Context: In the same year that Antiochus by the command of the Romans retired out of Egypt, and set up the worship of the Greeks in Judea; the Romans conquered the kingdom of Macedon, the fundamental kingdom of the Empire of the Greeks, and reduced it into a Roman Province; and thereby began to put an end to the reign of Daniel's third Beast. This is thus expressed by Daniel. And after him Arms, that is the Romans, shall stand up. As ממלך signifies after the King, Dan. xi. 8; so ממנו may signify after him. Arms are every where in this Prophecy of Daniel put for the military power of a kingdom: and they stand up when they conquer and grow powerful. Hitherto Daniel described the actions of the Kings of the North and South; but upon the conquest of Macedon by the Romans, he left off describing the actions of the Greeks, and began to describe those of the Romans in Greece. They conquered Macedon, Illyricum and Epirus, in the year of Nabonassar 580. 35 years after, by the last will and testament of Attalus the last King of Pergamus, they inherited that rich and flourishing kingdom, that is, all Asia westward of mount Taurus; 69 years after they conquered the kingdom of Syria, and reduced it into a Province, and 34 years after they did the like to Egypt. By all these steps the Roman Arms stood up over the Greeks: and after 95 years more, by making war upon the Jews, they polluted the sanctuary of strength, and took away the daily sacrifice, and then placed the abomination of desolation. For this abomination was placed after the days of Christ, Math. xxiv. 15. In the 16th year of the Emperor Adrian, A. C. 132, they placed this abomination by building a Temple to Jupiter Capitolinus, where the Temple of God in Jerusalem had stood. Thereupon the Jews under the conduct of Barchochab rose up in arms against the Romans, and in the war had 50 cities demolished, 985 of their best towns destroyed, and 580,000 men slain by the sword; and in the end of the war, A. C. 136, were banished Judea upon pain of death, and thenceforward the land remained desolate of its old inhabitants. Vol. I, Ch. 12: Of the Prophecy of the Scripture of Truth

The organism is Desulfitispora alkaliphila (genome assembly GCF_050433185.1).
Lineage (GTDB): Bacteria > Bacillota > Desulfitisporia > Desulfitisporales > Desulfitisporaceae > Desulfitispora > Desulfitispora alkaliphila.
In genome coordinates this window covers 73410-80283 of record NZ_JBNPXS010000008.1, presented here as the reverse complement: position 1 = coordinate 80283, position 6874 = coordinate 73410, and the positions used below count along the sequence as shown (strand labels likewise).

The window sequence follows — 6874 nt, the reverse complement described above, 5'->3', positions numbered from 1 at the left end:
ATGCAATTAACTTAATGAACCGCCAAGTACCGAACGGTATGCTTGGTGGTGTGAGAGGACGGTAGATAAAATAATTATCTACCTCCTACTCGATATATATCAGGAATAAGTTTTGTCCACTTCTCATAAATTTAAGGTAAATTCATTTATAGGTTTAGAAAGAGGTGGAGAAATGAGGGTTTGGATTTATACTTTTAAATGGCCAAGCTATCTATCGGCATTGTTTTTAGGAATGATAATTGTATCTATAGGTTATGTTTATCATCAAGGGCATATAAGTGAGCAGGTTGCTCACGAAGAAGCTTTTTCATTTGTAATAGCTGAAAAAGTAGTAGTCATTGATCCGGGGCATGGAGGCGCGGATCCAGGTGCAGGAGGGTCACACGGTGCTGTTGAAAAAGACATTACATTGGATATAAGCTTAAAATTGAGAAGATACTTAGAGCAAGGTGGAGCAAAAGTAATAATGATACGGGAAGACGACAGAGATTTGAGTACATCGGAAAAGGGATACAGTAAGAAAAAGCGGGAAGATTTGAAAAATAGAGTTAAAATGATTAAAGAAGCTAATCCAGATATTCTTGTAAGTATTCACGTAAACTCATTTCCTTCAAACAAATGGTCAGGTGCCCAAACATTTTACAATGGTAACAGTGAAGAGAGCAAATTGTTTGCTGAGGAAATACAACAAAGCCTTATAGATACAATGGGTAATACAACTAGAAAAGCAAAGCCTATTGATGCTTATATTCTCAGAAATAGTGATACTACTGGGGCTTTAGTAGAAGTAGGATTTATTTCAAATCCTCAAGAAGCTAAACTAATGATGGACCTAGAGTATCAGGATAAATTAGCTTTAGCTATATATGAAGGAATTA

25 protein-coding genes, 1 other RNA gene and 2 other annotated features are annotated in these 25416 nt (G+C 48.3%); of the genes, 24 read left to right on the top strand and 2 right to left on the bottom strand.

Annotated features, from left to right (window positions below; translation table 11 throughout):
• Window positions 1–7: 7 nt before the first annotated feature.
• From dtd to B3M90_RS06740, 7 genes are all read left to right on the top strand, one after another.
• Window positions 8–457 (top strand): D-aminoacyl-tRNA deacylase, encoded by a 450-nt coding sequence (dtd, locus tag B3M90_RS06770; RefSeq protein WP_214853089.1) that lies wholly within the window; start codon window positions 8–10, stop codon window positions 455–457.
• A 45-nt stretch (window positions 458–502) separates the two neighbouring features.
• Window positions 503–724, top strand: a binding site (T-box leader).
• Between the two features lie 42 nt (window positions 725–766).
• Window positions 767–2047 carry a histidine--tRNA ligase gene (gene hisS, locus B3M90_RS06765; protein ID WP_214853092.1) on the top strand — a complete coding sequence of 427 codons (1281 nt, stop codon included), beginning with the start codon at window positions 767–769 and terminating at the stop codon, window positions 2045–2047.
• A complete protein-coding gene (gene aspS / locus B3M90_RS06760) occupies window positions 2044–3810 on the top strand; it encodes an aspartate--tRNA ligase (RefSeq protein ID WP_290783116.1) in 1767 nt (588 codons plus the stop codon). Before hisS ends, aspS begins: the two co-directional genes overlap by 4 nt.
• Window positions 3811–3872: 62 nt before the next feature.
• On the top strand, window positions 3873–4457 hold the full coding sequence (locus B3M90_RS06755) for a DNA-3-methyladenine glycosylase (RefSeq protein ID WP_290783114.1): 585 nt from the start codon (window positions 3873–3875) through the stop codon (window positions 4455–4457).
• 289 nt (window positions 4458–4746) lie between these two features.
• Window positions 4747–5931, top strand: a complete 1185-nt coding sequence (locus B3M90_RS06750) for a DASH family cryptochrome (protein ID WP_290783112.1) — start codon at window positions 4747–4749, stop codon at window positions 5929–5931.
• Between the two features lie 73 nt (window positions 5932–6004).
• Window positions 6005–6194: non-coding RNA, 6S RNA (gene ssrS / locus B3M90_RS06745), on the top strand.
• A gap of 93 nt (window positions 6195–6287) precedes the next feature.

„The Simplicity of Figures depend upon the Simplicity of their Genesis and Ideas, and an Æquation is nothing else than a Description“
— Isaac Newton
Context: The Simplicity of Figures depend upon the Simplicity of their Genesis and Ideas, and an Æquation is nothing else than a Description (either Geometrical or Mechanical) by which a Figure is generated and rendered more easy to the Conception.<!--p.251
„Righteousness is the religion of the kingdom of heaven & even the property of God himself towards man. Righteousness & Love are inseparable for he that loveth another hath fulfilled the law.“
— Isaac Newton
Context: Abel was righteous & Noah was a preacher of righteousness & by his righteousness he was saved from the flood. Christ is called the righteous & by his righteousness we are saved & except our righteousness exceed the righteousness of the Scribes and Pharisees we shall not enter into the kingdome of heaven. Righteousness is the religion of the kingdom of heaven & even the property of God himself towards man. Righteousness & Love are inseparable for he that loveth another hath fulfilled the law.
„Fidelity & Allegiance sworn to the King is only such a fidelity and obedience as is due to him by the law of the land; for were that faith and allegiance more than what the law requires, we would swear ourselves slaves“
— Isaac Newton
Context: 1. Fidelity & Allegiance sworn to the King is only such a fidelity and obedience as is due to him by the law of the land; for were that faith and allegiance more than what the law requires, we would swear ourselves slaves, and the King absolute; whereas, by the law, we are free men, notwithstanding those Oaths. 2. When, therefore, the obligation by the law to fidelity and allegiance ceases, that by the Oath also ceases... Letter to Dr. Covel Feb. 21, (1688-9) Thirteen Letters from Sir Isaac Newton to J. Covel, D.D. (1848)